Return to Nim's Island to see how things are going with Nim and her Father. One day they get a message that some people will be buying the island to build an attraction there, but Nim will ... See full summary »
Nim Rusoe is a girl who joins her father, a scientist, when he does research on marine life on an island. It's just the two of them but she spends her time making friends with all the animals she encounters, chatting on the computer and reading the adventure books of Alex Rover. When her father goes to do some research but when a storm strikes the island he doesn't come back, she gets worried and frightened. She then e-mails Alex Rover hoping that he will come but what she doesn't know is that Alex Rover is a woman who is agoraphobic and germaphobic. But her creation comes to life and eggs her to go. Unfortunately she has never gone anywhere before and is denied her necessities like her sanitary gel by the customs officer at the airport. In the meantime, Nim tries to be strong while waiting for Alex to arrive. Written by
The Australian sea lions used in the film are named Spud and Friday. Both reside at Sea World Australia, and shared the role of Selkie. See more »
The depiction of Rarotonga as a primitive "native" island is very patronising. It is far more developed than that - the airport can even take jumbo jets. Also, they would never give coconuts to arriving tourists - they are considered so mundane, that they are used as pig food. See more »
You came here all the way from San Fransisco and you don't know how to do anything.
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Nim's Island is a tale about a young girl named Nim (imagine that) who lives with her single father on a remote island in the middle of the South Pacific. Because she has no friends or neighbors, she spends her time playing with animals and indulging in the fantastic fantasies of her Alex Rover adventure novels. The stories of the Alex Rover novels are assumedly based on the adventures of the author, Alexandra Rover. The reality is that Alexandra is an introvert hermit who spends her days writing her stories in her San Francisco apartment and talking aloud to the imaginary Alex Rover character. Alexandra and Nim come into contact through email and Nim reveals that her father, who is a scientist, is lost at sea. After much debating, Alexandra gets up enough courage to finally leave her apartment and travel to visit Nim. Once on the island, the girls quickly develop a special bond. With the help of the imaginary story hero Alex Rover, they step into a world of fun and adventure where the line separating fantasy and real life vanishes and dreams become realities (I know that last line was really corny, but whatever).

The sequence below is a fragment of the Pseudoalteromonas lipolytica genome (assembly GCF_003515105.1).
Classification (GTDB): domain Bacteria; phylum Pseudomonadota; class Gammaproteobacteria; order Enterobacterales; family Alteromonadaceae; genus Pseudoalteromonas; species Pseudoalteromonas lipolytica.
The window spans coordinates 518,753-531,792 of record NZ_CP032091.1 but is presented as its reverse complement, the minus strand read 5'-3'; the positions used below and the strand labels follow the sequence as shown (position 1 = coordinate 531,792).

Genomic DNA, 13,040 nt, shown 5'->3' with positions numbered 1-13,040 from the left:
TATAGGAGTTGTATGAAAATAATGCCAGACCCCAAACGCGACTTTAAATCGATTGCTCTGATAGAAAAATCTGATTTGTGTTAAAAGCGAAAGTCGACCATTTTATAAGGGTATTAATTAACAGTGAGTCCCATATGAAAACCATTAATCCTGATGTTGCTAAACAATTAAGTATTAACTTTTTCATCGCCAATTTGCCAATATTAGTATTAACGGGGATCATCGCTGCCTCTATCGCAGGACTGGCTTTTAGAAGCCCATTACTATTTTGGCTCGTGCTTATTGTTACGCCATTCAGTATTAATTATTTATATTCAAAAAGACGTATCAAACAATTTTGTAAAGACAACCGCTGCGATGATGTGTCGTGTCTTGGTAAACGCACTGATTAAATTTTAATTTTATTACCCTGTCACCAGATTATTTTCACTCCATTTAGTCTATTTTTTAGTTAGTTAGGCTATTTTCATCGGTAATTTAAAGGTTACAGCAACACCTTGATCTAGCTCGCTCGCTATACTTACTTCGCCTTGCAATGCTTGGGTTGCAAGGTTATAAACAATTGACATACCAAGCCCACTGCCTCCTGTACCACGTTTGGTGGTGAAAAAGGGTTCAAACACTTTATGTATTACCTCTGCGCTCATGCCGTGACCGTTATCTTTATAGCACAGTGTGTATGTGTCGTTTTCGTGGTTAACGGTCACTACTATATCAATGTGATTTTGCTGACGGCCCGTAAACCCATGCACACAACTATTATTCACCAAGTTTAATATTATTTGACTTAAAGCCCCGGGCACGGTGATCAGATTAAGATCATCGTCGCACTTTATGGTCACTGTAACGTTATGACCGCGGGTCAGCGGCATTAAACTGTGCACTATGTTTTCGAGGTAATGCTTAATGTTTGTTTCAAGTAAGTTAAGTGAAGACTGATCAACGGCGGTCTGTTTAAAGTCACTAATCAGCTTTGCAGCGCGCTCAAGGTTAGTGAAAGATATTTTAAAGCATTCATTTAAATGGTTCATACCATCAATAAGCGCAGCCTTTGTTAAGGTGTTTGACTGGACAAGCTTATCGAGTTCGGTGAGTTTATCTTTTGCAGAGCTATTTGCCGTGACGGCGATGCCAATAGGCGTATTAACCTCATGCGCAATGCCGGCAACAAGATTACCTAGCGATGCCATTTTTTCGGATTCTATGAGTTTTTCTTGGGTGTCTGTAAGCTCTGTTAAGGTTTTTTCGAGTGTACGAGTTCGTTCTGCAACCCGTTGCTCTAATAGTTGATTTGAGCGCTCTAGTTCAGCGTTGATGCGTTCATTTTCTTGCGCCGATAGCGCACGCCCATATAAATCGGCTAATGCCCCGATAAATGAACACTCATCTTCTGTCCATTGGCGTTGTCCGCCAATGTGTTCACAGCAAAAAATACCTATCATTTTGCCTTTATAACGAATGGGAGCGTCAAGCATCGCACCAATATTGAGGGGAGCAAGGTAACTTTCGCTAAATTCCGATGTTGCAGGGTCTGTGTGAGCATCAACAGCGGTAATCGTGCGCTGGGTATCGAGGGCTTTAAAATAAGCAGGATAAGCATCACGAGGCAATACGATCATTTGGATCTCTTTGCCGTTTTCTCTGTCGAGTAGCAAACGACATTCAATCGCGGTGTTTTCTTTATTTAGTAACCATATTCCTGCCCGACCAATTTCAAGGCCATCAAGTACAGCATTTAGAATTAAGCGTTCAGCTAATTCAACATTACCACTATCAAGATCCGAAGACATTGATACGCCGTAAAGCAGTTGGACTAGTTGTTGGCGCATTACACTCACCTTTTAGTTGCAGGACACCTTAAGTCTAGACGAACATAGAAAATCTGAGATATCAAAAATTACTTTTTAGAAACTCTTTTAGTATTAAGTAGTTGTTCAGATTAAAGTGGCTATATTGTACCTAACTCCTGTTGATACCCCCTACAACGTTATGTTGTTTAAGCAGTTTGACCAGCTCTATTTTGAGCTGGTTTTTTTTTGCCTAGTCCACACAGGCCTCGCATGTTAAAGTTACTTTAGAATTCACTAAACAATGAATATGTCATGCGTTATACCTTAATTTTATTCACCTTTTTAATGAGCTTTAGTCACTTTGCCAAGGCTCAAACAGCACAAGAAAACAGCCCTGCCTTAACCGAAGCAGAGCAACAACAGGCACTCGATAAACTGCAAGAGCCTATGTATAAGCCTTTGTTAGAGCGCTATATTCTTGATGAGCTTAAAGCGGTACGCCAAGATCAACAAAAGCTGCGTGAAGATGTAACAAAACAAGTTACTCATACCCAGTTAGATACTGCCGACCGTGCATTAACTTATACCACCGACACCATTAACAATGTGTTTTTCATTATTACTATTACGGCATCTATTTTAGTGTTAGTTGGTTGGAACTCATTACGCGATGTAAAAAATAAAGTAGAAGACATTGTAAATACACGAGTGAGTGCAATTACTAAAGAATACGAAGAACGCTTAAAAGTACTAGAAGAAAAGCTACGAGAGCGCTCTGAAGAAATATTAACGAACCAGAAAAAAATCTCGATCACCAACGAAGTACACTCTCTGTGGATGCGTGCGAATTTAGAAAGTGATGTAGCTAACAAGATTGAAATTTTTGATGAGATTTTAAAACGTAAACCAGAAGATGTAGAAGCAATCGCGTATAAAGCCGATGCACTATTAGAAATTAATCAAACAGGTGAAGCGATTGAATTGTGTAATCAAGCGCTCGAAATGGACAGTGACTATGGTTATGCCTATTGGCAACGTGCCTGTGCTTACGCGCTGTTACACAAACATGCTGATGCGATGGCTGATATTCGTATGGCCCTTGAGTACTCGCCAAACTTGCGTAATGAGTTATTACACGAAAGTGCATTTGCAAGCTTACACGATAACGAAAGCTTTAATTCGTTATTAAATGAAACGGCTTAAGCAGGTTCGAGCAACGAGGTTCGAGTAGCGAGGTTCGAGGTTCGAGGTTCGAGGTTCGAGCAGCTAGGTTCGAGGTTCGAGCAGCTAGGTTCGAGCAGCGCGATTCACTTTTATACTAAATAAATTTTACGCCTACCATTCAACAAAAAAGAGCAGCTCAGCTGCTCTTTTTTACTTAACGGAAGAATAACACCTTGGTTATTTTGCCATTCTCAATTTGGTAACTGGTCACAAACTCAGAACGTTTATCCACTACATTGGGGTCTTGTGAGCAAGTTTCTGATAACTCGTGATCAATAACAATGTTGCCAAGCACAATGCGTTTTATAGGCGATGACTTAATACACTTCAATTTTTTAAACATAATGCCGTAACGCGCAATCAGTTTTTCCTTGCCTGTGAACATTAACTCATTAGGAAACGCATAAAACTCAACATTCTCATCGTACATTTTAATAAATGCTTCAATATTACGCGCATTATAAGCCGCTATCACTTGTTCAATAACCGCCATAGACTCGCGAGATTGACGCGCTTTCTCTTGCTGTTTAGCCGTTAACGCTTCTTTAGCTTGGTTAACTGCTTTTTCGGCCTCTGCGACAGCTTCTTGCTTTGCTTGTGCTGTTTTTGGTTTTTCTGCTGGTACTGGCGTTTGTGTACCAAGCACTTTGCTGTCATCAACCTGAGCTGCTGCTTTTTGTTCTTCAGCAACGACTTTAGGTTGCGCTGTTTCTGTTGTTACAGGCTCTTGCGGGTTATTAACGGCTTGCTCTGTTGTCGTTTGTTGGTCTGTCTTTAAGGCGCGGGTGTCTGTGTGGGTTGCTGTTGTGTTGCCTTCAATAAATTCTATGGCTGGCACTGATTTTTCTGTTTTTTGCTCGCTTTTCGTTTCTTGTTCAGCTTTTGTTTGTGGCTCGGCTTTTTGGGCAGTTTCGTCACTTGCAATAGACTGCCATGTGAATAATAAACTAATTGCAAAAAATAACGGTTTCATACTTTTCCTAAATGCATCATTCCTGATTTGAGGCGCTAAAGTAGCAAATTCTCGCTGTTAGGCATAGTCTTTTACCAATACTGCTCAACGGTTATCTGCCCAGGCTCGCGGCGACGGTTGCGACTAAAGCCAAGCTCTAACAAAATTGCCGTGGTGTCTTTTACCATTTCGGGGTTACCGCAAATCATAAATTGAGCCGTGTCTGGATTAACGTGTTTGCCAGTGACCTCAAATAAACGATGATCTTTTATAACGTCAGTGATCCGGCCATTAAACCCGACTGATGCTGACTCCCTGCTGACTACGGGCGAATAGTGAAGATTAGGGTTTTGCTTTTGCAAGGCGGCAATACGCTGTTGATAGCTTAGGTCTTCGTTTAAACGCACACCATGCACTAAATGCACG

The predominant aspect that enticed me to see the film was the awesome cast. You have academy award winner Jodie Foster as Alexandra Rover, Abegail Breslinwho you may remember from Little Miss Sunshineplaying Nim, and the star of 300, Gerard Butler playing dual roles as the father and as the imaginary Alex Rover. And yes, ladies, he does have his shirt off in this film.
Despite the big names, the cast seemed to lack the necessary chemistry. I thought Butler did an awesome job with both of his roles, but his relationship with his daughter is far from believable. And Jodie Foster, who happens to be one of my favorite actresses, just seems really out of place in this film. Kind of like Subway's Jared eating at Quiznos. Breslin was fine as Nim, but she spends half the movie talking to lizards and a giant seal. That might seem cute to some viewers, but in my opinion she probably needs a psychiatrist, or possibly an exorcist. I would also like to add that someone needs to teach that girl proper running form. Many scenes feature Nim running through the woods or down the beach and every time I watched her run I just started to laugh. With her arms flailing about she looked like Pinocchio running around high on amphetamines or something.
I did really enjoy all the fantasy elements of the film, but I think a movie that mixes fantasy with reality works best when the fantasy aspects provide a sharp contrast to reality. In Nim's Island, the normal lives they live are unrealistic which causes the fantasy elements to lose their effect. I mean, who in the right mind moves to a remote island with a ten year old? And how in the world did they get wireless internet service? I can't even get service in my own basement, and they have perfect connection on an island in the middle of no where.
Maybe my expectations are too high. Maybe I am too old to appreciate a children's film. Nim's Island is, after all, a kid's movie in the purest sense. There are plenty of corny jokes, cute animals, and moments that will probably touch your soul, unless of course you are Satan. I had high hopes for this film because I honestly enjoy quite a few kids' movies. Who here doesn't like Hook? Or The Sandlot? Or Angels in the Outfield? Nim's Island, unfortunately, did not measure up. Sure I laughed a few times and smiled innocently at some of the scenes, but about half way through the movie I well to be perfectly honest, I fell sound asleep. I think I dreamt about unicorns, but I don't really remember.
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